@Tiffany your loco has a value of "96" in the sound file, byte 0x08. Based on the info you provided (and my past experience), I would guess the gear ratio is 17:1. You can verify this by taking the shell off and turning the flywheel by hand. Make a tiny mark on the flywheel and driving wheel rim so you don't lose count. Turning the flywheel by hand won't hurt the loco, and it's a good way to see if something is binding in the drive train.
Speaking of which, @49Lionel what kind of motor does your 19th Century loco have? I can't help but feel that maybe something is binding on yours, because as John said, the 28:1 locos are usually very smooth runners. The little RS-365 revs to 12000 RPM or more. If the worm gear isn't pressed onto the motor shaft (and unfortunately many of them are , you could probably swap the motor for another one with lower RPM and more torque.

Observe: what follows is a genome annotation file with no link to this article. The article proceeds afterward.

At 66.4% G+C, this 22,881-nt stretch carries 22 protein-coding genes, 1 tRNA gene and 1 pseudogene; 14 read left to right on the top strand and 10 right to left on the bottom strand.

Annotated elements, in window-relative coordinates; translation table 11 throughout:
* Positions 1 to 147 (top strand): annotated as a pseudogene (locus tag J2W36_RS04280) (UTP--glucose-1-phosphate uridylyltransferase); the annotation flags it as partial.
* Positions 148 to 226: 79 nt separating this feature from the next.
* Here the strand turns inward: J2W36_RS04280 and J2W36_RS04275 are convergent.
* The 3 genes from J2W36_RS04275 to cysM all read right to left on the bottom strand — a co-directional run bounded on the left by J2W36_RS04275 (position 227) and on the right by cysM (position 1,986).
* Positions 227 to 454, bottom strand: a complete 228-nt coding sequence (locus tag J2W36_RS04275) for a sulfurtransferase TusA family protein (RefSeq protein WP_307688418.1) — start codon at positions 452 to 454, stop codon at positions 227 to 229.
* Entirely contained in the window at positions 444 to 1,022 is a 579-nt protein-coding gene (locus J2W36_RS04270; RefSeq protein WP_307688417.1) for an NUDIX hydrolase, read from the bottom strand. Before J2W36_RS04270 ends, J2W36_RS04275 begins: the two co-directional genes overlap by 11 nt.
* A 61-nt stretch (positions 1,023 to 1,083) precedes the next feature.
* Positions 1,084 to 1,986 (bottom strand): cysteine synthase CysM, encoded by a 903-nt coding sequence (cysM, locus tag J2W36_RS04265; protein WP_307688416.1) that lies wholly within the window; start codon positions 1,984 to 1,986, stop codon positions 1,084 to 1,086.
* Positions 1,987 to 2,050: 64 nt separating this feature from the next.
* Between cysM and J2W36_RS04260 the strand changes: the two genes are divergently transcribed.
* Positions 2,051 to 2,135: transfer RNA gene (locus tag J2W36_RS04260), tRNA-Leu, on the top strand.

@SanDiegoMark Not sure if this helps, but do you know the "sampling period" for the tach sensor? The scaling factor supports the speed as well as the odometer function. In order to know the loco's current speed, Protosounds has to poll the sensor every second, every half-second, etc. If 0x08 by itself is the scale factor, then multiply the static value by 1408 to get stripes per scale mile. Multiplying 0x08 by about 0.4 gives the number of stripes per second, per smph (in other words, the expected number of stripes per second at 1 smph.) Higher values indicate a slower, smoother-running loco. How does the sensor actually work?